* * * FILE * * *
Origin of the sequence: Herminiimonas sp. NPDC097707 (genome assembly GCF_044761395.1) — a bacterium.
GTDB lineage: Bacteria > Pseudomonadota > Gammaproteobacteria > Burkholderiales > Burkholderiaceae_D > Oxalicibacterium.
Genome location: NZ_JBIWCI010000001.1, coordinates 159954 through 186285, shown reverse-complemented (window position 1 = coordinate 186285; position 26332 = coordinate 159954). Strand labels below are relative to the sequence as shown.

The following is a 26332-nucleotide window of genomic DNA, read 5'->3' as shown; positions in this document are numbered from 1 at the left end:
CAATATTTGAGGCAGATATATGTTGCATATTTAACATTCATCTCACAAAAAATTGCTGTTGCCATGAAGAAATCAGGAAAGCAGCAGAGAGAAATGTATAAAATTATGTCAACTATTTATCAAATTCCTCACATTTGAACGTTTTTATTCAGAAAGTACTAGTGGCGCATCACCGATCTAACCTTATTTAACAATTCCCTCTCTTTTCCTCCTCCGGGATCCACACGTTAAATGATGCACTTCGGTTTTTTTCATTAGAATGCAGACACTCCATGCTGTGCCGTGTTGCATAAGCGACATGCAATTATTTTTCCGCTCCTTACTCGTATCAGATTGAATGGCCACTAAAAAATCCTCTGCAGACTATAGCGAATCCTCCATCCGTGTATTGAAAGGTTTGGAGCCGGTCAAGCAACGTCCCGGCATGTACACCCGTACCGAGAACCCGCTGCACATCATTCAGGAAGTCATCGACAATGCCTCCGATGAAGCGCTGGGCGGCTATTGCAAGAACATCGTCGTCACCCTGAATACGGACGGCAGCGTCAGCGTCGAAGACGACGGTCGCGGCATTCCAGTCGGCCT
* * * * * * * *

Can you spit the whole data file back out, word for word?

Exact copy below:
Origin of the sequence: Herminiimonas sp. NPDC097707 (genome assembly GCF_044761395.1) — a bacterium.
GTDB lineage: Bacteria > Pseudomonadota > Gammaproteobacteria > Burkholderiales > Burkholderiaceae_D > Oxalicibacterium.
Genome location: NZ_JBIWCI010000001.1, coordinates 159954 through 186285, shown reverse-complemented (window position 1 = coordinate 186285; position 26332 = coordinate 159954). Strand labels below are relative to the sequence as shown.

The following is a 26332-nucleotide window of genomic DNA, read 5'->3' as shown; positions in this document are numbered from 1 at the left end:
CAATATTTGAGGCAGATATATGTTGCATATTTAACATTCATCTCACAAAAAATTGCTGTTGCCATGAAGAAATCAGGAAAGCAGCAGAGAGAAATGTATAAAATTATGTCAACTATTTATCAAATTCCTCACATTTGAACGTTTTTATTCAGAAAGTACTAGTGGCGCATCACCGATCTAACCTTATTTAACAATTCCCTCTCTTTTCCTCCTCCGGGATCCACACGTTAAATGATGCACTTCGGTTTTTTTCATTAGAATGCAGACACTCCATGCTGTGCCGTGTTGCATAAGCGACATGCAATTATTTTTCCGCTCCTTACTCGTATCAGATTGAATGGCCACTAAAAAATCCTCTGCAGACTATAGCGAATCCTCCATCCGTGTATTGAAAGGTTTGGAGCCGGTCAAGCAACGTCCCGGCATGTACACCCGTACCGAGAACCCGCTGCACATCATTCAGGAAGTCATCGACAATGCCTCCGATGAAGCGCTGGGCGGCTATTGCAAGAACATCGTCGTCACCCTGAATACGGACGGCAGCGTCAGCGTCGAAGACGACGGTCGCGGCATTCCAGTCGGCCT